Swindlers take the money, if not the cake
E-mail orders from out of town come in all the time at Our Kitchen Is Your Kitchen, a Bellingham, Wash., bakery.
So when “Steven Nicole” sent an e-mail order for a $1,500 five-piece wedding cake to be billed to his credit card, co-owners Miykal Gates and Terri Zweber and their staff created the elaborate cake, modeled after a photo their customer e-mailed, complete with silk floral arrays on top.
Nicole authorized the bakery to charge his credit card an extra $1,000 for shipping to Canada, and he asked the bakers to wire the money to his shipper.
That seemed a bit odd, so Gates Googled “Steven Nicole” as a precaution. Finding no red flags, they wired the money. The shipper was supposed to pick up the cake that Saturday.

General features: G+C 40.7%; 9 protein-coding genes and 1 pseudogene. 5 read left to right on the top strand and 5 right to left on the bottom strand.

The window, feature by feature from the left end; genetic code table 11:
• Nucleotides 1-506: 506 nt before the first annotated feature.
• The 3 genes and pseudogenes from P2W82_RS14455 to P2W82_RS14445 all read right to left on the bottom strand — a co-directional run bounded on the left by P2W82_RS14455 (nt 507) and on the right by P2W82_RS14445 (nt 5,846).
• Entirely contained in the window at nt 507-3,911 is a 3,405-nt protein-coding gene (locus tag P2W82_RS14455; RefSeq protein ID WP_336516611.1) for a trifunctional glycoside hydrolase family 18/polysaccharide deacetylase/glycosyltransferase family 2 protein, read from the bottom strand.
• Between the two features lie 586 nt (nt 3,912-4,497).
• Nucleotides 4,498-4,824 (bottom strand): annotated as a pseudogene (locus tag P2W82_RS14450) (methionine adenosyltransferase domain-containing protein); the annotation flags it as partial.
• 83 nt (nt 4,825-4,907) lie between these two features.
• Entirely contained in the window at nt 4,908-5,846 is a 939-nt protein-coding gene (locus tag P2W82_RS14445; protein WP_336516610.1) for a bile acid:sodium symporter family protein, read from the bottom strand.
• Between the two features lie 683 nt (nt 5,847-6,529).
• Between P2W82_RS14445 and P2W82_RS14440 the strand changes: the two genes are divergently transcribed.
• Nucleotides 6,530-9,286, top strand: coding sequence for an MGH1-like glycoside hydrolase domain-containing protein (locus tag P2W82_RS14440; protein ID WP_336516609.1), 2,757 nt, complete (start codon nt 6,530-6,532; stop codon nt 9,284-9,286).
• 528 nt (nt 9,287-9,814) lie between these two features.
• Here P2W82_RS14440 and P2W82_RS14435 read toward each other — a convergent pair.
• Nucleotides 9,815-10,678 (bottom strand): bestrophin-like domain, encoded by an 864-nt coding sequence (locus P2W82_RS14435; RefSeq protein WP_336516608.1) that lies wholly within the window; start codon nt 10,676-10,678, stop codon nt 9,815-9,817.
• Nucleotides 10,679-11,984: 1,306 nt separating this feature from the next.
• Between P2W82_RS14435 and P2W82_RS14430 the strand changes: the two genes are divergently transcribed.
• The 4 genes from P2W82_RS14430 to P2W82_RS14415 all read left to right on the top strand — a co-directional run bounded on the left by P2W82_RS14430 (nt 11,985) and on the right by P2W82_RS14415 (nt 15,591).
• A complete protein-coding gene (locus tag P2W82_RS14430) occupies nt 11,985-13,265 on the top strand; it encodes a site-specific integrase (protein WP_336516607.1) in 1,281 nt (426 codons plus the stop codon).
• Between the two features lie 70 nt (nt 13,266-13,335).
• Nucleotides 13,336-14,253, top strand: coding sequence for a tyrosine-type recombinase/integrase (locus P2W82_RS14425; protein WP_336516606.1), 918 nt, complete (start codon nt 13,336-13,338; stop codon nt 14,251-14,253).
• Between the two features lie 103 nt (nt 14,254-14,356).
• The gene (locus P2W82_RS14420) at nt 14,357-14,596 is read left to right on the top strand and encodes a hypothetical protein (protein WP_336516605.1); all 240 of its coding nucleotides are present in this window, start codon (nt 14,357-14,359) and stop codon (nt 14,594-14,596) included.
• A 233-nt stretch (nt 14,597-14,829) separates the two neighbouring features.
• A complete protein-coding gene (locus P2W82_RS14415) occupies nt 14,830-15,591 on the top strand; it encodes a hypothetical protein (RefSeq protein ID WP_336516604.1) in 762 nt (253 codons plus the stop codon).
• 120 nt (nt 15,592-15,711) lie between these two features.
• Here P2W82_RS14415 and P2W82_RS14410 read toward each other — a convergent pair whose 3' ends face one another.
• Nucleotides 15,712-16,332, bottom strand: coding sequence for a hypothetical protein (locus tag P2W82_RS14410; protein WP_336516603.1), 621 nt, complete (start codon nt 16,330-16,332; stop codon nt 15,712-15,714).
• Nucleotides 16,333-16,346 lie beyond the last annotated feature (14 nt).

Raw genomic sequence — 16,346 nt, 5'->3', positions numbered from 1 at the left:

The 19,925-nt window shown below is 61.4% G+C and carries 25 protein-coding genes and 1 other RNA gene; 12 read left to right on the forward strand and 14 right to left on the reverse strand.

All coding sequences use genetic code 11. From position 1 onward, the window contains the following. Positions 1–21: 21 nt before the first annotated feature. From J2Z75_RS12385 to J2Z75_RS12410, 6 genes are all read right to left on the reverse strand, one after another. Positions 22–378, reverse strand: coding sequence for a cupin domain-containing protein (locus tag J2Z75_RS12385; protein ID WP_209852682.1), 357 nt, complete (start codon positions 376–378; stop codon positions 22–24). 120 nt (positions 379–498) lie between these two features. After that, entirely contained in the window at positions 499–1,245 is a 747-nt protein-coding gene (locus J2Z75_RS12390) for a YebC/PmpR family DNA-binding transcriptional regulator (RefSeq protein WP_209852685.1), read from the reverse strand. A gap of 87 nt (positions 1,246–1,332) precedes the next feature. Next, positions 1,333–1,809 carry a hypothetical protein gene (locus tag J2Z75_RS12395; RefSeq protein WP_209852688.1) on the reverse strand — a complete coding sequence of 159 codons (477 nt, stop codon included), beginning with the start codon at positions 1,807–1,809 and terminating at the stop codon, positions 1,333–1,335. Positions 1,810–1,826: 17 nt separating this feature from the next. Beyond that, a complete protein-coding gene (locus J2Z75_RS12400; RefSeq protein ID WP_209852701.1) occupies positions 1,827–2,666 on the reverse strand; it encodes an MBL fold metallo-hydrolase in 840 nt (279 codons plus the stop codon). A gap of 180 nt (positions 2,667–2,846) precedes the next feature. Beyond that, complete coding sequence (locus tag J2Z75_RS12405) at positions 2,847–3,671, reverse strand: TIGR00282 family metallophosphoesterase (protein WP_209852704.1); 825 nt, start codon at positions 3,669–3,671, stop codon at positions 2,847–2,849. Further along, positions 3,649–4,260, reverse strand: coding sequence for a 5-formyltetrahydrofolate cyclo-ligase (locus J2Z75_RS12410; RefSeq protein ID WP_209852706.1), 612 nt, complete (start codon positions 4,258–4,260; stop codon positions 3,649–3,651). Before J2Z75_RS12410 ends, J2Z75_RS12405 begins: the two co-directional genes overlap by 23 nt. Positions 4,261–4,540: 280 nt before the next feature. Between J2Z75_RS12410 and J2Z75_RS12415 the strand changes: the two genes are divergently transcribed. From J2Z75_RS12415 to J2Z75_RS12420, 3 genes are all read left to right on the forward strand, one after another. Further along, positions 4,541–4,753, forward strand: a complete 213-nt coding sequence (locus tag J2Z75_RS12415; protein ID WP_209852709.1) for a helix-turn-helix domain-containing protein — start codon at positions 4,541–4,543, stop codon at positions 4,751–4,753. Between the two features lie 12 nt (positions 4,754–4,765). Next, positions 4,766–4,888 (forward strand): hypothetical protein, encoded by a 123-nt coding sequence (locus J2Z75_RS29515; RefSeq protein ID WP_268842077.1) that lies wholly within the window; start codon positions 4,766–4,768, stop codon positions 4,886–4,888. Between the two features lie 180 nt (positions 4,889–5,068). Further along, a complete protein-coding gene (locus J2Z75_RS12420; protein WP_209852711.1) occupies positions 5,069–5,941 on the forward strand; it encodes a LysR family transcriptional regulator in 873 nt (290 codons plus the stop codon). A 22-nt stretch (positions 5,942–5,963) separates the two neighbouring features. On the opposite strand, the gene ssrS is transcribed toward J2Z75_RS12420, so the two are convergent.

But Saturday came and went and nobody showed. That Sunday, Gates said, Nicole asked them to wire more money.
Gates said she and her business partner got that sinking feeling. This time they Googled “Steven Nicole cake scam” and learned that for at least two years, bakers around the country have been targeted by someone using the same digital cake picture and, at least some of the time, the same name.
The address “Nicole” provided turned out to be a storage unit.
According to some online versions of the fraud, the perpetrator sometimes tells the bakers that wedding cakes are atrociously expensive in Canada, and it’s cheaper to order them in the U.S. even if it costs $1,000 to ship them across the border.
Gates said the scheme may involve a stolen credit card. The owner of the card can probably reject the fraudulent charge, but the $1,000 money wire came from the bakery’s account.
It’s a painful loss for a small business, in time as well as money.
“I did the floral tops myself,” Gates said. “The flowers alone were about 20 hours to do.”
Gates and Zweber donated the cake to a local mission for its spring banquet.
Gates hopes that telling the story will alert other businesses to the fraud. Among other things, they started a Facebook page titled, “Look Out for the Wedding Cake Scammers!”
Stark writes for the Bellingham Herald.